16) Look out for pot holes… some can swallow your car, whilst others could give you flat tyre / tire.
17) Address Police Officer with respect and be compliant. I highly recommend flagrant use of Sir, Miss, or Officer when conversing with them. It shows respect and that you do not consider them inferior to you, which often means they give you less hassle. Police ‘bribes’ or ‘extortion’ are much less frequent in Jamaica than when I first came here 10 years ago. It does still happen though. Extend caution offering or accepting bribes. If you are a female driver do not be surprised if the officers hit on you and ask for your phone number!
18) Drive defensively. Always expect the unexpected.
When Driving in Jamaica – Do Not…
19) Play ‘chicken’ with the oncoming traffic. Their nerve will invariably be better than yours!
20) Forget to Blow Your Horn! Jamaicans expect it if overtaking or coming round a blind corner. If a vehicle has pulled up right in front of you, BLOW YOUR HORN to let them know you are passing them. (I have written this in do’s and don’ts because it is very important!)
21) Drive wide around corners. There are huge trucks on the road and they do not always blow their horn to let you know they are approaching you do not want to meet them on the wrong side of the road. People riding on bicycles and motorbikes are also put at high risk through this practise and many are killed in this way.
22) Stop in a secluded place late at night , or drive alone (although I have done this without incident). Always try to travel with a passenger in case anything happens. If you are lost try to find a well-lit place, such as a gas / petrol station before stopping.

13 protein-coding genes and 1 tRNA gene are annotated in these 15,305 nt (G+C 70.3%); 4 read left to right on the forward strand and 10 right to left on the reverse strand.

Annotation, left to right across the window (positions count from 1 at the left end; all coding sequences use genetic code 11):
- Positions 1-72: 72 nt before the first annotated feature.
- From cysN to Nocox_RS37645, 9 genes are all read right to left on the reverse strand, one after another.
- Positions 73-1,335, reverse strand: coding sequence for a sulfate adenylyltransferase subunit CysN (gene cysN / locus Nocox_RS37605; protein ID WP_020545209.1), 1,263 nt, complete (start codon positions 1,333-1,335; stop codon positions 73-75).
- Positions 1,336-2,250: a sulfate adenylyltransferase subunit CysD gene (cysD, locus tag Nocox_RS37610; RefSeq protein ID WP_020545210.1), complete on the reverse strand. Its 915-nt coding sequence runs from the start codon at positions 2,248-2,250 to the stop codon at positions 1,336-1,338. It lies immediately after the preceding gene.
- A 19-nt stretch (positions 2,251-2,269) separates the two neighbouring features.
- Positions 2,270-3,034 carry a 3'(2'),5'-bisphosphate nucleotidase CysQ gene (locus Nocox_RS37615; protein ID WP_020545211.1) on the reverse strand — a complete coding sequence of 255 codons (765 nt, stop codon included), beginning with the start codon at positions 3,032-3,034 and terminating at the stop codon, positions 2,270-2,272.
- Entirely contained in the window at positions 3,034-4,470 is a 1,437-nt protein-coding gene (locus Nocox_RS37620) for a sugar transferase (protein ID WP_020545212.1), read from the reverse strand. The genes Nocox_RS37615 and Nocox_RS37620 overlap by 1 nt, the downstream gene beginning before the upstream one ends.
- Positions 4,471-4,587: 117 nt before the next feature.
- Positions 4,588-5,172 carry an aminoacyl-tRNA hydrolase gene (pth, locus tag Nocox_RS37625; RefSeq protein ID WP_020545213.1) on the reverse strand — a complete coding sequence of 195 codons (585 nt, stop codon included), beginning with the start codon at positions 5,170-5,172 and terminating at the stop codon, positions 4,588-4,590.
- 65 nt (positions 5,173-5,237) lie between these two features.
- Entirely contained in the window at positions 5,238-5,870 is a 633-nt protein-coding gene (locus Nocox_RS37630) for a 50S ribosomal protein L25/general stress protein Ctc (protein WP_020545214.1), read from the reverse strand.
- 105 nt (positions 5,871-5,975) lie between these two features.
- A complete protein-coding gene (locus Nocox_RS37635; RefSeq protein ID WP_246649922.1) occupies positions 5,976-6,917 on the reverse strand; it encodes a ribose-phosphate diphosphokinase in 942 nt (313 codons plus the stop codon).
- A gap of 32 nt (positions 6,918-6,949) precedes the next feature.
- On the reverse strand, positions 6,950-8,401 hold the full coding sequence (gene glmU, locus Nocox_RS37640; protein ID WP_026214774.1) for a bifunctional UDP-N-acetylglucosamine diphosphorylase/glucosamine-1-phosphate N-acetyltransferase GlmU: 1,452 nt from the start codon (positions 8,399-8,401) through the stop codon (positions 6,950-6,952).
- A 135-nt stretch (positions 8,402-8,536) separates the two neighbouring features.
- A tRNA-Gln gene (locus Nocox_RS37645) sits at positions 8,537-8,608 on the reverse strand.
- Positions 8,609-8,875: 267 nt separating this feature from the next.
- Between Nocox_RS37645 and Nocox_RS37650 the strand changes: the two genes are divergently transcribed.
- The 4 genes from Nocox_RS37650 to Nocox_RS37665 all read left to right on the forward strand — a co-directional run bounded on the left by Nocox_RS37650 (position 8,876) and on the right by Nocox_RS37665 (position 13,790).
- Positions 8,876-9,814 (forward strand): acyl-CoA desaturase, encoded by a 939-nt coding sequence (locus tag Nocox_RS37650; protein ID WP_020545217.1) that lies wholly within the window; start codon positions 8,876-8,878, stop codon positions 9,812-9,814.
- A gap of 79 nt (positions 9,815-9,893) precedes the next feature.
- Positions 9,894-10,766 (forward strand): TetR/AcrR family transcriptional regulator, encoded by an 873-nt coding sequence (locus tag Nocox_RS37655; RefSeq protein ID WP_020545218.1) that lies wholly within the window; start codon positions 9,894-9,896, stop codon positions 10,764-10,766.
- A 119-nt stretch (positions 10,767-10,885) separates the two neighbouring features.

23) Drive whilst using a hand-held device, such as a phone, or tablet. Ask a passenger to be in control of the music too. Keep your eyes on the road at all times – it only takes a split second for things to change up ahead!
24) Set out late in the day if you have problems driving at night. The roads do not always have street lights or ‘cats eyes’ and the oncoming headlights can be blinding as everyone puts on their high beam to avoid potholes.
25) Set out on a new journey without a map / or map app, such as Google Maps (again, I have done this many times without incident) if you are not a confident driver. Have an idea of where you are going unless you are pretty easy-going and don’t have a destination per se. Most Jamaicans are very helpful if you are lost or having difficulties, but remember to address the person formally and calmly when you pull the vehicle to the side of the road. They will probably know how to reach at least the next town on the route, where you may have to repeat the process until you reach your destination. You will love the way some Jamaicans give directions!
26) Leave your vehicle engine running, or the keys in the vehicle when unattended.
27) Leave valuables on show in the vehicle when unattended, discreetly lock them in the boot / trunk or glove box.
28) Pick up strangers or hitch-hikers.
29) Panic if an oncoming vehicle flashes you twice in quick succession. It is generally to warn you that there is a Police Check Point or Speed Trap up ahead and not necessarily because you have done something wrong.
30) Park too near to the sea, beach or river, changing tides can come and go before you return to your vehicle.
I hope you enjoy driving in Jamaica. Be safe and get out there and ‘do road’!
Road Traffic Act Jamaica
Please note the Road Traffic Act in Jamaica, has finally been updated and revised ( in 2018, fully endorsed in 2019 ).
Take heed, as the new traffic act is MUCH more inline with international driving laws and the fines have been severely increased.
So no more driving without seatbelts, or questionable paperwork. You need to carry your driving licence at all times and motorbike riders must wear the appropriate headgear.
Ready to do Road?
Read More! How to Rent a Vehicle in Jamaica